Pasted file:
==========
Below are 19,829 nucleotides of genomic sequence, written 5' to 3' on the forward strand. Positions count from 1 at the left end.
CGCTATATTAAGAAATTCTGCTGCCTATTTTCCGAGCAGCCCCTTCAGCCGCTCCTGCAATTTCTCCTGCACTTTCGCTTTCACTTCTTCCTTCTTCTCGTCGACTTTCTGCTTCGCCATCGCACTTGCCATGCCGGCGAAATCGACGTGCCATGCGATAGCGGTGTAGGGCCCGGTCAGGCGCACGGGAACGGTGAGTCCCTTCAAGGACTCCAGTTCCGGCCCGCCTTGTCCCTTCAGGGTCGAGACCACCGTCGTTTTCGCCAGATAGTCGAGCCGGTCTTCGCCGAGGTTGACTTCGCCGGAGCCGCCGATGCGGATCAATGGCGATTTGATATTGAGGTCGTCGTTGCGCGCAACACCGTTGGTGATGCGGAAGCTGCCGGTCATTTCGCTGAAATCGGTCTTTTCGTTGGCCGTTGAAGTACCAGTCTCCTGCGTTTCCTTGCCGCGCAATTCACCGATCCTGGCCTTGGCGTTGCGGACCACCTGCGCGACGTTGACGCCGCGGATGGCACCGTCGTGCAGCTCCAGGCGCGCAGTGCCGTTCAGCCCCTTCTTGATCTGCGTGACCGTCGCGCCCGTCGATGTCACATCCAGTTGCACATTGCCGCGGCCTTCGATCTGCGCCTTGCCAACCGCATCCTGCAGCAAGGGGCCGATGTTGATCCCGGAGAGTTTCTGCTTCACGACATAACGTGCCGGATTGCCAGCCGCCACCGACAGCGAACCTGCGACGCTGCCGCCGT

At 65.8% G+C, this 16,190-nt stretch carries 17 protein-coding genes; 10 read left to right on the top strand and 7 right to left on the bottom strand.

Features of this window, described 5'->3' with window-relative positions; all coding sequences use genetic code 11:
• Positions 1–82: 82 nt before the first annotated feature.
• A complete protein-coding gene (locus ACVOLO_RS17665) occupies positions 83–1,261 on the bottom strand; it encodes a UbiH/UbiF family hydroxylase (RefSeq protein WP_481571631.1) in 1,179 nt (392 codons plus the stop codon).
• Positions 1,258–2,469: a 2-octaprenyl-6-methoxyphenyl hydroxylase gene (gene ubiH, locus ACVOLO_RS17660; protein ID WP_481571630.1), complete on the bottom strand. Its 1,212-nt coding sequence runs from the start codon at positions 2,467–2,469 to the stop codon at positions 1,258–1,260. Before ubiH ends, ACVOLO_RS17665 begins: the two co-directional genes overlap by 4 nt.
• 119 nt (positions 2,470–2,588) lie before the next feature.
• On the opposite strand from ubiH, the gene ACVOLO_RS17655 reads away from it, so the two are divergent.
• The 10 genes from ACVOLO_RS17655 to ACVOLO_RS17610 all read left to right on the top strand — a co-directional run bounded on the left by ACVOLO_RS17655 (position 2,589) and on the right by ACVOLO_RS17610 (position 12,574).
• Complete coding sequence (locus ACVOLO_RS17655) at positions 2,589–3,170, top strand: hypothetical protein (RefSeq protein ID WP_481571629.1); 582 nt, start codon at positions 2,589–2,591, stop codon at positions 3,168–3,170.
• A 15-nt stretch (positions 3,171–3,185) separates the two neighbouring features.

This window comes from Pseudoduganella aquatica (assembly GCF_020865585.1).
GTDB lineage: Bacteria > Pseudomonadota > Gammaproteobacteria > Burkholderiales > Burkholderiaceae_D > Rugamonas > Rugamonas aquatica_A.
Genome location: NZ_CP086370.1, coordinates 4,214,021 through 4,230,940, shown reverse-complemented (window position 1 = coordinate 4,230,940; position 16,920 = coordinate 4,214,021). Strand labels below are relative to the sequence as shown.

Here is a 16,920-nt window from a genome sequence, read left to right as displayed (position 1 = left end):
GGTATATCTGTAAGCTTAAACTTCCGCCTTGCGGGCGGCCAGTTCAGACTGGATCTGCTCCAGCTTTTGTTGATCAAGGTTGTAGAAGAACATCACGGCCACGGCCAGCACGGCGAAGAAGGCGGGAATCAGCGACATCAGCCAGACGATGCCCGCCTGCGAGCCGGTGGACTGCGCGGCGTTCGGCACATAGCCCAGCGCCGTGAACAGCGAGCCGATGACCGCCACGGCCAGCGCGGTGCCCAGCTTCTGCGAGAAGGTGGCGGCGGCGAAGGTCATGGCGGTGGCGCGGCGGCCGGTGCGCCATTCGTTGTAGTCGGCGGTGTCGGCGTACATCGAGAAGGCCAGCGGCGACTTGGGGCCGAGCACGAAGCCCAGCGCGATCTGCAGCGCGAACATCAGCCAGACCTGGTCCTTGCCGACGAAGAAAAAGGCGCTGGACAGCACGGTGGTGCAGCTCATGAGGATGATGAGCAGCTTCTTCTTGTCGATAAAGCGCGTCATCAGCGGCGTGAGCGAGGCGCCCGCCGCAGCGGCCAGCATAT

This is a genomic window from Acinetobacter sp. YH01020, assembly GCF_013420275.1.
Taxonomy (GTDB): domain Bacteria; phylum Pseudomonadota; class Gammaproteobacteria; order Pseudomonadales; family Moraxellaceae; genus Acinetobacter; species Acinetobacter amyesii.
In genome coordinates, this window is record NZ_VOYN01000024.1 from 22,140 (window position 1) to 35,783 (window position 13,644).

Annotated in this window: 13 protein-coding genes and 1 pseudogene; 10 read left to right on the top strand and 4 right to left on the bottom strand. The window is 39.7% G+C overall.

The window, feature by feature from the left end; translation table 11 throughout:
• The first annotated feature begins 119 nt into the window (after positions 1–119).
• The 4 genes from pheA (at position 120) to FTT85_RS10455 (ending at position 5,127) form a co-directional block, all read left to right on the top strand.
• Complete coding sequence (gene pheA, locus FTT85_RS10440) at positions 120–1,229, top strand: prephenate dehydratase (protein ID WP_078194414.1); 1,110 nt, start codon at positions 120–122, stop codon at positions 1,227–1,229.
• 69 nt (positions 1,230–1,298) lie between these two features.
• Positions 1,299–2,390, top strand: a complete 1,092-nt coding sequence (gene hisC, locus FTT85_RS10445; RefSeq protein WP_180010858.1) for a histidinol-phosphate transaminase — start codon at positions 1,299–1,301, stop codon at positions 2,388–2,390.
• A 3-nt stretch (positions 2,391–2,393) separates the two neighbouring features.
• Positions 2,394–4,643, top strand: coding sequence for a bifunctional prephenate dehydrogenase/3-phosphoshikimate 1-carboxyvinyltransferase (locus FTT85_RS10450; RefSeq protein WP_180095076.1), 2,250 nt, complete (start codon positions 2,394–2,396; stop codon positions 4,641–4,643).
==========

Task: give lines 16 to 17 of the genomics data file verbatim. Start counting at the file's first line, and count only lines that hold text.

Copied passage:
Here is a 16,920-nt window from a genome sequence, read left to right as displayed (position 1 = left end):
GGTATATCTGTAAGCTTAAACTTCCGCCTTGCGGGCGGCCAGTTCAGACTGGATCTGCTCCAGCTTTTGTTGATCAAGGTTGTAGAAGAACATCACGGCCACGGCCAGCACGGCGAAGAAGGCGGGAATCAGCGACATCAGCCAGACGATGCCCGCCTGCGAGCCGGTGGACTGCGCGGCGTTCGGCACATAGCCCAGCGCCGTGAACAGCGAGCCGATGACCGCCACGGCCAGCGCGGTGCCCAGCTTCTGCGAGAAGGTGGCGGCGGCGAAGGTCATGGCGGTGGCGCGGCGGCCGGTGCGCCATTCGTTGTAGTCGGCGGTGTCGGCGTACATCGAGAAGGCCAGCGGCGACTTGGGGCCGAGCACGAAGCCCAGCGCGATCTGCAGCGCGAACATCAGCCAGACCTGGTCCTTGCCGACGAAGAAAAAGGCGCTGGACAGCACGGTGGTGCAGCTCATGAGGATGATGAGCAGCTTCTTCTTGTCGATAAAGCGCGTCATCAGCGGCGTGAGCGAGGCGCCCGCCGCAGCGGCCAGCATAT